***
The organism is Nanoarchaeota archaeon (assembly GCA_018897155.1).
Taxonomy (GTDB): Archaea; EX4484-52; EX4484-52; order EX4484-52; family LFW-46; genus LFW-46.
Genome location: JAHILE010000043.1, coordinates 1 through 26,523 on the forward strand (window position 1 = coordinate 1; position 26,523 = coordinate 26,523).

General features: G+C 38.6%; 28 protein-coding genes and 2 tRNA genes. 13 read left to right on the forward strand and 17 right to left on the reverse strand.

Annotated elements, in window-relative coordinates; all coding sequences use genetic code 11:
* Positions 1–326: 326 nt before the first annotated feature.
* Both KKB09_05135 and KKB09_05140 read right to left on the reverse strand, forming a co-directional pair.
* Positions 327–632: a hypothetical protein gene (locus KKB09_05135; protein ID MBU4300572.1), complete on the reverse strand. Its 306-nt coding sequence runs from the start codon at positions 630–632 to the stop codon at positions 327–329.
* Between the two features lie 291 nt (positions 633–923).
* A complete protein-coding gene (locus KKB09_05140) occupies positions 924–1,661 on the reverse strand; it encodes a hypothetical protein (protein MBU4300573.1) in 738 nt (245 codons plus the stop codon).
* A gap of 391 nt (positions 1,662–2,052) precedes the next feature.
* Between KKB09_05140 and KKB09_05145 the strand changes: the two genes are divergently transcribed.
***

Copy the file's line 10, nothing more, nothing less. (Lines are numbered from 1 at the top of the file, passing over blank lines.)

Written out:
* A complete protein-coding gene (locus KKB09_05140) occupies positions 924–1,661 on the reverse strand; it encodes a hypothetical protein (protein MBU4300573.1) in 738 nt (245 codons plus the stop codon).